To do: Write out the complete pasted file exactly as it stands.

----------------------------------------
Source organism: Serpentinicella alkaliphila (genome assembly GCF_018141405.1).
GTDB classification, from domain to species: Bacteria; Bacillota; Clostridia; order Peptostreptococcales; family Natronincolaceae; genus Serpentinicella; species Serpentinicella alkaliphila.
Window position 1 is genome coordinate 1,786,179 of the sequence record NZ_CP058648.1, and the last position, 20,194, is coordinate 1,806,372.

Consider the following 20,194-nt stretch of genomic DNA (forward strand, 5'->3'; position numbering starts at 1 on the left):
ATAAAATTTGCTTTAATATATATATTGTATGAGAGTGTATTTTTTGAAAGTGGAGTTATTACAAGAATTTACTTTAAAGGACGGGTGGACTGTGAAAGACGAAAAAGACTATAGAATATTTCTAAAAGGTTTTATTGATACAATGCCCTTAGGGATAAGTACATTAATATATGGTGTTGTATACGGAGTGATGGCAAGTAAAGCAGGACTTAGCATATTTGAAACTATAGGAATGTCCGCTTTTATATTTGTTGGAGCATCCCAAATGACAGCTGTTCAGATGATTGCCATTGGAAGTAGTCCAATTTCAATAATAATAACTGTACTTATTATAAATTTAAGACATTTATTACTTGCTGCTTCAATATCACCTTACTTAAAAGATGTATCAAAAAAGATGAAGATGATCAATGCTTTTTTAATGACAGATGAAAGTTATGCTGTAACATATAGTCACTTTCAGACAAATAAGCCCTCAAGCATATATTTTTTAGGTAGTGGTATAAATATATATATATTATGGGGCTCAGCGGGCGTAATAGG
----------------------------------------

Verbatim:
Source organism: Serpentinicella alkaliphila (genome assembly GCF_018141405.1).
GTDB classification, from domain to species: Bacteria; Bacillota; Clostridia; order Peptostreptococcales; family Natronincolaceae; genus Serpentinicella; species Serpentinicella alkaliphila.
Window position 1 is genome coordinate 1,786,179 of the sequence record NZ_CP058648.1, and the last position, 20,194, is coordinate 1,806,372.

Consider the following 20,194-nt stretch of genomic DNA (forward strand, 5'->3'; position numbering starts at 1 on the left):
ATAAAATTTGCTTTAATATATATATTGTATGAGAGTGTATTTTTTGAAAGTGGAGTTATTACAAGAATTTACTTTAAAGGACGGGTGGACTGTGAAAGACGAAAAAGACTATAGAATATTTCTAAAAGGTTTTATTGATACAATGCCCTTAGGGATAAGTACATTAATATATGGTGTTGTATACGGAGTGATGGCAAGTAAAGCAGGACTTAGCATATTTGAAACTATAGGAATGTCCGCTTTTATATTTGTTGGAGCATCCCAAATGACAGCTGTTCAGATGATTGCCATTGGAAGTAGTCCAATTTCAATAATAATAACTGTACTTATTATAAATTTAAGACATTTATTACTTGCTGCTTCAATATCACCTTACTTAAAAGATGTATCAAAAAAGATGAAGATGATCAATGCTTTTTTAATGACAGATGAAAGTTATGCTGTAACATATAGTCACTTTCAGACAAATAAGCCCTCAAGCATATATTTTTTAGGTAGTGGTATAAATATATATATATTATGGGGCTCAGCGGGCGTAATAGG